Lack Of Mental Flexibility And Guilt

Lack of mental flexibility and guilt

If we retrace the negative emotional states, we will find that lack of mental flexibility and guilt are a recurring feature in many cases. We could say that, in addition to manifesting their presence, they are also the reason why these negative states persist over time.

Lack of mental flexibility refers to the inability to change one’s mind when there is every reason to do so. It also alludes to the inability to contemplate a situation from different points of view. Inflexible people live reality based on very rigid premises with few nuances.

The origin of guilt has been extensively studied. It could be said that in certain Jewish-Christian societies the sense of guilt reflects the way in which painful episodes are processed. In fact, if we consult Genesis, we will find an Eve guilty of having eaten the snake’s apple.

Guilt has a positive side because it pushes us to reflect and repair the damage committed. On the other hand, it shows its negative face when it hangs like a dead weight on the neck, preventing us from moving forward. Furthermore, when it occurs in a generalized form, guilt is a totally destructive feeling: it is not useful, it does not heal and it has nothing creative to draw inspiration from.

Guilt and inflexibility take us away from mental comfort

These two factors cause “rumination” or “brooding,” a concept developed in psychology that refers to the inability to stop thinking about something. Excessive rumination is associated with psychotic disorders, nervousness, eating disorders and many other problems.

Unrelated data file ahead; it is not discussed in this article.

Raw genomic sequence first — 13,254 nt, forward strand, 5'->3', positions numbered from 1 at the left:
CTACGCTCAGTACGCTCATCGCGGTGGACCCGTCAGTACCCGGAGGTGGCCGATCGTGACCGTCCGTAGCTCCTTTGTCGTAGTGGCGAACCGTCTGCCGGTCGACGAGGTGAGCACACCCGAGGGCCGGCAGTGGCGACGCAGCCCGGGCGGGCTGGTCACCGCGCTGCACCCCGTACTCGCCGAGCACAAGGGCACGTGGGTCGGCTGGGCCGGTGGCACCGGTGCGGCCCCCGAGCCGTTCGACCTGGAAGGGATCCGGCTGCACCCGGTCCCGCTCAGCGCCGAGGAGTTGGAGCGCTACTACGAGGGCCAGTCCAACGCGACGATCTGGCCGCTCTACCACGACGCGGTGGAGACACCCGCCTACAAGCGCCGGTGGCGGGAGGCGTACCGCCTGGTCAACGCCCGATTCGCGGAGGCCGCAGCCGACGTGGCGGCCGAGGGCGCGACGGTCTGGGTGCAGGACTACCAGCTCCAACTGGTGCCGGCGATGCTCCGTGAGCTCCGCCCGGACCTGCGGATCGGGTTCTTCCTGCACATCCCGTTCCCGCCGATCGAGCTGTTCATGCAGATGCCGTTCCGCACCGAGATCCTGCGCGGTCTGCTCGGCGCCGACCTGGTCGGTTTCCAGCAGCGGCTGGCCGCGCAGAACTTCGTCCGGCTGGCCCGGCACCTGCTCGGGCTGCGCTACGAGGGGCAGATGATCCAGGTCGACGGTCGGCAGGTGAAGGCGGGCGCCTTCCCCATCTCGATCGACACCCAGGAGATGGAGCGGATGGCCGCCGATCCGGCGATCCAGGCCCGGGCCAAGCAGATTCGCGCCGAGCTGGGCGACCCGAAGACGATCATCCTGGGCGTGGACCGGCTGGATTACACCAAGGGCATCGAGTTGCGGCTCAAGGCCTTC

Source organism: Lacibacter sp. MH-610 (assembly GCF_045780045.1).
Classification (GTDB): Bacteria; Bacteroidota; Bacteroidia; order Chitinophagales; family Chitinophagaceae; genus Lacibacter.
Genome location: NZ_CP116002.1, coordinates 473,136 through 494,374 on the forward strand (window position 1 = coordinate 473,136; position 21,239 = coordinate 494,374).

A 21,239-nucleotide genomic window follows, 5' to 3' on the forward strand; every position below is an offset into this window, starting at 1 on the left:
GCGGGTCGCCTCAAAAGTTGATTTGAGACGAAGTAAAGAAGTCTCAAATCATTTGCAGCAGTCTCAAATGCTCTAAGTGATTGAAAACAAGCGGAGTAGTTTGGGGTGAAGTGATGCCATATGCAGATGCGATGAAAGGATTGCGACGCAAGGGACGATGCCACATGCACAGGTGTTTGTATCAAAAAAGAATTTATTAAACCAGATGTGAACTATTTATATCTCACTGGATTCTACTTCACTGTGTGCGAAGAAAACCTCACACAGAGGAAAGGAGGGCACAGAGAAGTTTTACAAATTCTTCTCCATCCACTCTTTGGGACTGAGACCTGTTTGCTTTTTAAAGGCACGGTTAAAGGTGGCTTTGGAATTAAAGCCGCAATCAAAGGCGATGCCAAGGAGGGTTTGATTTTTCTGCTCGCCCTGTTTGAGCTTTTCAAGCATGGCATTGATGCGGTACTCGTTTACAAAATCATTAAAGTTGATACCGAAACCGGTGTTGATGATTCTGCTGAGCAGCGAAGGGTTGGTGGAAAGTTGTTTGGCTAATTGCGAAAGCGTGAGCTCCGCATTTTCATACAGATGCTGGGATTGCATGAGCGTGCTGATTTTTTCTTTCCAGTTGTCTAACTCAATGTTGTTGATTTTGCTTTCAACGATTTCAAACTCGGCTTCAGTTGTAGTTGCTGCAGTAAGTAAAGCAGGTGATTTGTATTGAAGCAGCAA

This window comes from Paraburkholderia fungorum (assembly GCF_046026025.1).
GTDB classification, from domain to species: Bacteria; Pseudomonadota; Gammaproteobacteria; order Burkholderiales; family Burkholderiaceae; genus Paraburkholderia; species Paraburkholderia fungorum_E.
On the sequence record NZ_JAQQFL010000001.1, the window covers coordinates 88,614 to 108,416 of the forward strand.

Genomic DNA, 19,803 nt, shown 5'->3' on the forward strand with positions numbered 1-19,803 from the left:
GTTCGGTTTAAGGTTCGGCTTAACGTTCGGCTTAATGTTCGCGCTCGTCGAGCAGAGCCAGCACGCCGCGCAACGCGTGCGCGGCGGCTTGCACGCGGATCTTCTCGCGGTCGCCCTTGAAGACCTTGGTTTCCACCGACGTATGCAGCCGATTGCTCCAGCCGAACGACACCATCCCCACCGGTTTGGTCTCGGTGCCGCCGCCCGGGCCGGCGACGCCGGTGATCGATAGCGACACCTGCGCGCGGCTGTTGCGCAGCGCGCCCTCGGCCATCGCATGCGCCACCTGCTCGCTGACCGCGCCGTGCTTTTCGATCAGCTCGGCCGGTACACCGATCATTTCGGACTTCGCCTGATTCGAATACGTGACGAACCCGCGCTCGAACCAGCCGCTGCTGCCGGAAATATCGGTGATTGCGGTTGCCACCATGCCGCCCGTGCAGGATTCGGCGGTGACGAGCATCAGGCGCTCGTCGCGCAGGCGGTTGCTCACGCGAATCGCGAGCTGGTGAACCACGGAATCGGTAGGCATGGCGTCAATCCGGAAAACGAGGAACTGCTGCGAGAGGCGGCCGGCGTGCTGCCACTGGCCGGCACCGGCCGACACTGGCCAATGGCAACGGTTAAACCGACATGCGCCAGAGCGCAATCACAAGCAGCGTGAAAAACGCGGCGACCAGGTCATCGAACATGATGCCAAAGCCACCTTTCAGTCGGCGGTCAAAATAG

This relationship is logical: if we are unable to see the facts from different points of view, if all our preconceptions do not match what we are experiencing, then it is normal to think that something is wrong with us. And we think about it a lot, without finding a solution. It is simply a self-inflicting mental punishment.

If, in addition to this and inflexibility, the environment makes demands on us and we believe we are constantly making mistakes because these demands do not satisfy the ideas we have in mind, then we feel guilty. With these two aspects, our mind will have a “hectic, anxious and useless” activity.

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How do I know if inflexibility and guilt are ruining my life?

To understand how these two sharp knives affect our mental health, it is worthwhile to give an example.

Imagine a woman who has had enough information for a prophecy: if she becomes a mother, she would be generously rewarded by her social circle. Furthermore, his brain must constantly process information: the birth of his child will be a happy and irreplaceable event, free of contradictions and moments of doubt.

Her mindset about motherhood will be rigid, inflexible and utopian: motherhood is beautiful because it is instinctive and she will know how to be a mother because it is beautiful, instinctive and will simply make her happy at any moment. In his mindset, doubts are not allowed, indeed they are dangerous for his well-being.

This woman, in experiencing the great change that a pregnancy implies, therefore also childbirth and post-partum, can feel upset. The pregnancy was full of physical problems, it was not as happy as she expected, childbirth and postpartum were not rewarding experiences. Then a very deep feeling of existential emptiness appears that clashes with the woman’s expectations and her mental scheme.